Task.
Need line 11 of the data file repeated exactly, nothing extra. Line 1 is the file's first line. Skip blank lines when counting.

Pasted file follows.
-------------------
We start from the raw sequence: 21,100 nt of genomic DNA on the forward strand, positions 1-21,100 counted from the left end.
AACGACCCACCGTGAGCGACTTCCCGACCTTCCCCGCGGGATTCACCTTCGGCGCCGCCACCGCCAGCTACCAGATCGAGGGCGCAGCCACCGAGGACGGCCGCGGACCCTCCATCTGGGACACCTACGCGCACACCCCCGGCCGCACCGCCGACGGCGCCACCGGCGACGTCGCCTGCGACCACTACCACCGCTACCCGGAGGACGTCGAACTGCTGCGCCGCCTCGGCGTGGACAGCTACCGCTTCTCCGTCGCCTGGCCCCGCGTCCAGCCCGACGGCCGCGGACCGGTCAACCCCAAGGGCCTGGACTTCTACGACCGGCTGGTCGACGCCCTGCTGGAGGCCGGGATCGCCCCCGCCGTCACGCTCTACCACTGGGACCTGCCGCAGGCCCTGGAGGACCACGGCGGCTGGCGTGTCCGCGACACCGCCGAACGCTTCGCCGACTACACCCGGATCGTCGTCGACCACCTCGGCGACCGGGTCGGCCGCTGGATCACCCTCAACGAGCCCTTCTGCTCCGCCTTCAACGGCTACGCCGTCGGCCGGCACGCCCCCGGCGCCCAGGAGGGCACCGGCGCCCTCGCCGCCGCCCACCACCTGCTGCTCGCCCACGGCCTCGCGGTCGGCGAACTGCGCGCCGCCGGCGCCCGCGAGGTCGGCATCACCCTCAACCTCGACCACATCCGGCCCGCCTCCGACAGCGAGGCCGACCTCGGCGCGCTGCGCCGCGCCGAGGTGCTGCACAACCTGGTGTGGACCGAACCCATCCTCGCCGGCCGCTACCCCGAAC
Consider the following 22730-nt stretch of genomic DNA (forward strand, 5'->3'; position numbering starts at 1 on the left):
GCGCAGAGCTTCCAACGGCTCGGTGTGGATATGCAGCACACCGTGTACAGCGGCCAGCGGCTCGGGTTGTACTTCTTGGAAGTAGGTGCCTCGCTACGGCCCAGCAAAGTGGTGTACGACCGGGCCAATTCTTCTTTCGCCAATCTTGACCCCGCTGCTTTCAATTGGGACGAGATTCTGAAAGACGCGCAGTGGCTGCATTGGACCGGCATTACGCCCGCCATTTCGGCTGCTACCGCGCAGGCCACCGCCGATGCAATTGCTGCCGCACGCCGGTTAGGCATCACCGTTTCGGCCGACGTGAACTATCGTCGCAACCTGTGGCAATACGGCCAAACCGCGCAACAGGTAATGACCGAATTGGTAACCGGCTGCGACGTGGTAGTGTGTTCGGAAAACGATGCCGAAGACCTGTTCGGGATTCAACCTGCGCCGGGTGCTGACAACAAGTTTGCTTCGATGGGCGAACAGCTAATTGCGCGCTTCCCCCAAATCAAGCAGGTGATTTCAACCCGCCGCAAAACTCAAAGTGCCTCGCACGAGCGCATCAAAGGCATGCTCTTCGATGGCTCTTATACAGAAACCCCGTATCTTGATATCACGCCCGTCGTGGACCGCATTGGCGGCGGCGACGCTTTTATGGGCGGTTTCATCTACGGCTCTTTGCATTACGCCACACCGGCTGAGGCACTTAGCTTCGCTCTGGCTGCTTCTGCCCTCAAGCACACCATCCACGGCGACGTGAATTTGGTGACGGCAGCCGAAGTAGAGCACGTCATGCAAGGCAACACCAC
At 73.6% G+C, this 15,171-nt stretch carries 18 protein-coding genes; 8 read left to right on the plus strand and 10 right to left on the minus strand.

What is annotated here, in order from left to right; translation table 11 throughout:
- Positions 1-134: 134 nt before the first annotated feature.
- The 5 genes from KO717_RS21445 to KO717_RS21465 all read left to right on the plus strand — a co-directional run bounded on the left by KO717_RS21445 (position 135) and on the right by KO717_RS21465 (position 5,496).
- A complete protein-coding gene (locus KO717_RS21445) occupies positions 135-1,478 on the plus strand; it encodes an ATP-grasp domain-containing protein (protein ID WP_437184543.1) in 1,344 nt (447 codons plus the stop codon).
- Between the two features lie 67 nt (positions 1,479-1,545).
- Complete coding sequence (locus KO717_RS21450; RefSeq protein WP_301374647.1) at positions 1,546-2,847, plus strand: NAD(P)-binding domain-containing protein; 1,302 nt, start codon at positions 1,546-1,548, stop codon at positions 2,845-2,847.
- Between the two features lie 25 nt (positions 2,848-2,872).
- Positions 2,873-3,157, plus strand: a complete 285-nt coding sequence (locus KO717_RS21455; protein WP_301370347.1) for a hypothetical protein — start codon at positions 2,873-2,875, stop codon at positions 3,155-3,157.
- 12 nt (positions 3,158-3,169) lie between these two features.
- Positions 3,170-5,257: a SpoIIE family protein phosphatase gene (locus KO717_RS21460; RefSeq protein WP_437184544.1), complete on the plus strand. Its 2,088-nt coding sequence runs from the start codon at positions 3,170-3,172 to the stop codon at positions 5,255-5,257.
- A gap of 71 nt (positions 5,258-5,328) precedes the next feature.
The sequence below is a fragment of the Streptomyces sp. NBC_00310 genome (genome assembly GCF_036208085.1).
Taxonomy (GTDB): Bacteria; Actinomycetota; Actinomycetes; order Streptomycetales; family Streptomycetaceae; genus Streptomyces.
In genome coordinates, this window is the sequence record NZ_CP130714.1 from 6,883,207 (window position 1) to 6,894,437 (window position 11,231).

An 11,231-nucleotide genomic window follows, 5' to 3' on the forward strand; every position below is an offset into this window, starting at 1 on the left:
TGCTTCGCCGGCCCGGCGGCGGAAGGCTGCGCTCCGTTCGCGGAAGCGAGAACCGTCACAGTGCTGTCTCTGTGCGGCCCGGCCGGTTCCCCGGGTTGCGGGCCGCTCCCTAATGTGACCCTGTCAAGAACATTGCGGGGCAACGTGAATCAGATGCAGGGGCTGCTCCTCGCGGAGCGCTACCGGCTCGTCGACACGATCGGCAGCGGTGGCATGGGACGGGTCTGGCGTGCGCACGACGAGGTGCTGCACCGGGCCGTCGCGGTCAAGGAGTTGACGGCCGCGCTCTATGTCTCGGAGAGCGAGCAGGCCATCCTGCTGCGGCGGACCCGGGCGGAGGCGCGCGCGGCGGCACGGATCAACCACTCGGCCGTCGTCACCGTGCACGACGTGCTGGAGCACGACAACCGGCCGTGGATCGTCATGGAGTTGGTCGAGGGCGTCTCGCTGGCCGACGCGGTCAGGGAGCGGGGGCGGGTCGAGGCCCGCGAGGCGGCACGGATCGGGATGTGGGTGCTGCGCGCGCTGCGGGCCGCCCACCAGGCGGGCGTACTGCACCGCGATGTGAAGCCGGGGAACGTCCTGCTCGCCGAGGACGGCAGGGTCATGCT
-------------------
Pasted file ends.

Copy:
- Complete coding sequence (locus KO717_RS21450; RefSeq protein WP_301374647.1) at positions 1,546-2,847, plus strand: NAD(P)-binding domain-containing protein; 1,302 nt, start codon at positions 1,546-1,548, stop codon at positions 2,845-2,847.